Conducted by music director Hans Graf, this Singapore Symphony Orchestra programme was united by three early Romantic composers, with works composed around the time of Beethoven’s death in 1827. Carl Maria von Weber (1786-1826), Frédéric Chopin (1810-1849) and Franz Schubert (1797-1828) all died young themselves, and one wondered what might have been if each of them had lived for several decades more. 

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Hans Graf, Seika Ishida and the Singapore Symphony Orchestra
© Singapore Symphony Orchestra | Jack Yam

Weber’s Oberon Overture began the concert, a perfect opportunity to showcase the orchestra’s new principal horn Austin Larson, who handled the very exposed opening solo with much aplomb. After the slow introduction, the music then eloped into its world of fairies and elves, the lightness (also referenced in the world of A Midsummer Night’s Dream) well captured by the orchestra. If the piece sounded familiar to some listeners in Singapore, that may have been because of a washing detergent advertisement on television that was suitably soapy and sudsy. 

Had Weber lived several years beyond the London premiere of Oberon (machinations of which precipitated his premature demise), he might have heard Chopin’s Piano Concerto no. 2 in F minor, an early work (preceding the better-known Piano Concerto no. 1) that owed a debt of influence to Mozart. Young Japanese pianist Seika Ishida was heard last November in the Sturm und Drang of Mozart’s Piano Concerto no. 20 in D minor and her Chopin was very similar, with clarity and restraint being hallmarks. Some degree of rubato was exercised, which distinguished Chopin from Mozart. When the chance came in the first movement development to catch fire, she remained steadfast and unflappable. One might have wished for a higher quotient of passion.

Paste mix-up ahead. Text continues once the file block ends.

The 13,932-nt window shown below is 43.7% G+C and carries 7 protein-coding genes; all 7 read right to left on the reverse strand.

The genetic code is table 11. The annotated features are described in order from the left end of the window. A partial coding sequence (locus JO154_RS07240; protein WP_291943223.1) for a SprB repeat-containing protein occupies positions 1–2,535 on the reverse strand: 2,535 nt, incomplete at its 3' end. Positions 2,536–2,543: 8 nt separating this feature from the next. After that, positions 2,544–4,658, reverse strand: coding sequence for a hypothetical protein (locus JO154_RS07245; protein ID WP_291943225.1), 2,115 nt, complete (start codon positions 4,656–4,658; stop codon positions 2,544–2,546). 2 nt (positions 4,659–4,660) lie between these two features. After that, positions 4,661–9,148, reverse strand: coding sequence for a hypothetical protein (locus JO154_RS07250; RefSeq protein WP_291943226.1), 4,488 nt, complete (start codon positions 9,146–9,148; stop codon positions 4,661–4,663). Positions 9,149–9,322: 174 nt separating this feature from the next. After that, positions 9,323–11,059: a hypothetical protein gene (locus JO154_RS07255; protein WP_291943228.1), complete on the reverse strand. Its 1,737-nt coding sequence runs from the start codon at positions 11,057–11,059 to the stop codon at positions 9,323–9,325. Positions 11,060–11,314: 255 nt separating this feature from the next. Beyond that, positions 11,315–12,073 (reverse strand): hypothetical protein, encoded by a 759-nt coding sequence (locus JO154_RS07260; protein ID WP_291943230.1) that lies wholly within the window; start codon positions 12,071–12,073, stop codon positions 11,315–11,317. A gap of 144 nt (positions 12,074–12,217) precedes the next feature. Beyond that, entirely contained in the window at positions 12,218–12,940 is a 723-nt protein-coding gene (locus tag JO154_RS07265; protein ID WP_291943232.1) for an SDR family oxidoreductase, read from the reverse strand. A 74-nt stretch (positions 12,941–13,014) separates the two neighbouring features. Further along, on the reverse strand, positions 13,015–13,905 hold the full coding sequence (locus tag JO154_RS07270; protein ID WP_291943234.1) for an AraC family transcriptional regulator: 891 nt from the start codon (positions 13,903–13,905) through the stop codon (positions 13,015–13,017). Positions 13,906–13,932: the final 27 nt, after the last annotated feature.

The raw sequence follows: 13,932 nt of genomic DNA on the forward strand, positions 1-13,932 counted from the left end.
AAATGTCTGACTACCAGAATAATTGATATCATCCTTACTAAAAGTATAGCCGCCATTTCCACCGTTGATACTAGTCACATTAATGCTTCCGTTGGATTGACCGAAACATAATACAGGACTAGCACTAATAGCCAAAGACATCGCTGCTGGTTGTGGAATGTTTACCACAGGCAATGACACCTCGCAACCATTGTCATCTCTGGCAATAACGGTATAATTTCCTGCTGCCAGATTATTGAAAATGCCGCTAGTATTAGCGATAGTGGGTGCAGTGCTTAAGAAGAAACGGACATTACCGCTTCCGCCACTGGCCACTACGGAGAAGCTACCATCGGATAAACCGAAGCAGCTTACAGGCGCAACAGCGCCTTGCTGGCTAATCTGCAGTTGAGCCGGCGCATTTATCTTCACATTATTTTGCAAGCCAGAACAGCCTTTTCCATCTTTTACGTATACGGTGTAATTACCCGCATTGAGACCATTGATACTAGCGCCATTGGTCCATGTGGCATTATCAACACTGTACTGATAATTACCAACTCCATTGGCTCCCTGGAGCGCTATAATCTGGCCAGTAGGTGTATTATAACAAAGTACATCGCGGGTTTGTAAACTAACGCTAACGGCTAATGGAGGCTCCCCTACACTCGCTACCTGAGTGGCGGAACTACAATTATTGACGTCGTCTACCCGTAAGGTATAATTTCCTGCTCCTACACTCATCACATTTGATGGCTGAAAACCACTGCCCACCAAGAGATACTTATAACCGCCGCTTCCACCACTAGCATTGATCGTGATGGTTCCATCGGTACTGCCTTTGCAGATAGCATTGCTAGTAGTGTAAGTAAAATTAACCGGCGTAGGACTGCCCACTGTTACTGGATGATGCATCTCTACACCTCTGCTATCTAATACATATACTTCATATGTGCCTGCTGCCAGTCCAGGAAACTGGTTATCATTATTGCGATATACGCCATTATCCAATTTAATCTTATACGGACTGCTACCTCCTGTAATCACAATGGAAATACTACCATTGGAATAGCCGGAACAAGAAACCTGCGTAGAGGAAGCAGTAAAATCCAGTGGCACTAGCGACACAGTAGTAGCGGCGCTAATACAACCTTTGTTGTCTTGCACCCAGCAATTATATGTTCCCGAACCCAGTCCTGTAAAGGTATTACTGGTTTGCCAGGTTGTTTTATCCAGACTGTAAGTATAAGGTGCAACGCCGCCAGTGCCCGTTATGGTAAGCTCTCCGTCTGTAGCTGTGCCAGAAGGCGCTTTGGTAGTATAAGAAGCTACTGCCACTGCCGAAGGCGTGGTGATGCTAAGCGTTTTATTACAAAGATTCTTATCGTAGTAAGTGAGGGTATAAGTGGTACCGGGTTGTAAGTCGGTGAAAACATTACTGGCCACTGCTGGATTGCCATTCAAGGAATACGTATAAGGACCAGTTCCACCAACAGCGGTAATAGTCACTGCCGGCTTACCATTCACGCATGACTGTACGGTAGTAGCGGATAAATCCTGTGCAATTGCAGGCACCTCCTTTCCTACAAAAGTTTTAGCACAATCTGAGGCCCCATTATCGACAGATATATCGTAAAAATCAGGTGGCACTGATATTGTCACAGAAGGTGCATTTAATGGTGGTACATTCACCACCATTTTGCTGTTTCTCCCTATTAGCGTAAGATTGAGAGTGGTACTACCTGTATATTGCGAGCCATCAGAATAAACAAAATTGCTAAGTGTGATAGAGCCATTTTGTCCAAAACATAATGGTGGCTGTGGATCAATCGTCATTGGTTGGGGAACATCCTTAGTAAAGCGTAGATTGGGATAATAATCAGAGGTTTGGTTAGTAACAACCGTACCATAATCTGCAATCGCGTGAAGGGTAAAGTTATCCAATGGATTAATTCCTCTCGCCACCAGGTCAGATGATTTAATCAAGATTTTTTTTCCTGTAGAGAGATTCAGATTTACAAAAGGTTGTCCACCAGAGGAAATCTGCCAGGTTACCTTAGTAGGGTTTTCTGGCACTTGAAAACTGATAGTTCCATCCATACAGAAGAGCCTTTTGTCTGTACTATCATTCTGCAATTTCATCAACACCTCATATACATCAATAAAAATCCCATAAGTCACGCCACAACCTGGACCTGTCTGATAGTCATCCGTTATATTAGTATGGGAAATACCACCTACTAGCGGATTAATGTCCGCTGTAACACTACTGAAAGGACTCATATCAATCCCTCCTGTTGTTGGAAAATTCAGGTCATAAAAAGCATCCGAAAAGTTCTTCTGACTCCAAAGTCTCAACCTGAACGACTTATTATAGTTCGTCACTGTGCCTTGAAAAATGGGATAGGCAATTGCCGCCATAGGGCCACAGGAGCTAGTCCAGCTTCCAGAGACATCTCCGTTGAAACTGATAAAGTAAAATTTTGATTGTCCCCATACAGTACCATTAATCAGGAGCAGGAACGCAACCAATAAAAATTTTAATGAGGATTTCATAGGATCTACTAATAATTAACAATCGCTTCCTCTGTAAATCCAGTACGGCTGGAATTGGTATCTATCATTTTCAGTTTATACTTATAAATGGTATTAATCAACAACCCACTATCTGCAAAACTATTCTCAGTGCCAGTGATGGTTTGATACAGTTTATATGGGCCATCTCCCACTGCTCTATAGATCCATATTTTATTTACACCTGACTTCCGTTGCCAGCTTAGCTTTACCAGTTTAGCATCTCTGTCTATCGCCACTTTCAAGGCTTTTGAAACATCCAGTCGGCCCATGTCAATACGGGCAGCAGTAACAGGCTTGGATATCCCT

That was duly delivered in the Larghetto, where contrasts between its nocturne-like opening and the highly-strung central episode became more palpable. The concluding Rondo was more tasteful than exciting, and despite col legno (the wood of bows striking the strings) urgings from violins and violas, strict composure was maintained. The French horn’s wake-up call did the trick, with a rhythmic thrust propelling both soloist and orchestra through to the furious final furlong. Ishida’s lyrical encore showed where her heart truly belongs, a quasi-improvisation joined at the hip to Edvard Grieg’s first and last Lyric Pieces, Arietta (Op.12 no.1) and Remembrances (Op.71 no.7). Totally charming. 

As with the SSO’s last concert (of Mozart and Richard Strauss), the highlight was the final work, a gripping performance of Schubert’s Symphony no. 9 in C major, also known as the “The Great”. Composed in his last year, but not premiered until 1839 under the baton of no less than Felix Mendelssohn, Schubert’s four movements lived up to that favourite description, being of “heavenly length”. Yet under Graf’s tautly strung reading, its 51 minutes sounded neither hectic nor harried. It was Larson’s French horn again that confidently set the stage for the music’s ebb and flow. Even the opening movement sounded breezy and short-winded, while the second movement’s brisk march built up to a climax, with an aftermath that paid ever more dividends. 

The ensuing Scherzo was suitably rambunctious, and did anyone think that its Trio sounded like For He’s a Jolly Good Fellow? What was never in doubt, was the valedictory finale’s quote of the Ode To Joy from Beethoven’s own Ninth Symphony (composed several years before Schubert’s), which never sounded more blatant. Now here is a thought: had he not died at the tender age of 31, Franz Schubert’s future symphonies might suggest that he, rather than Gustav Mahler, would have become the Austrian symphonist most closely associated with Anton Bruckner.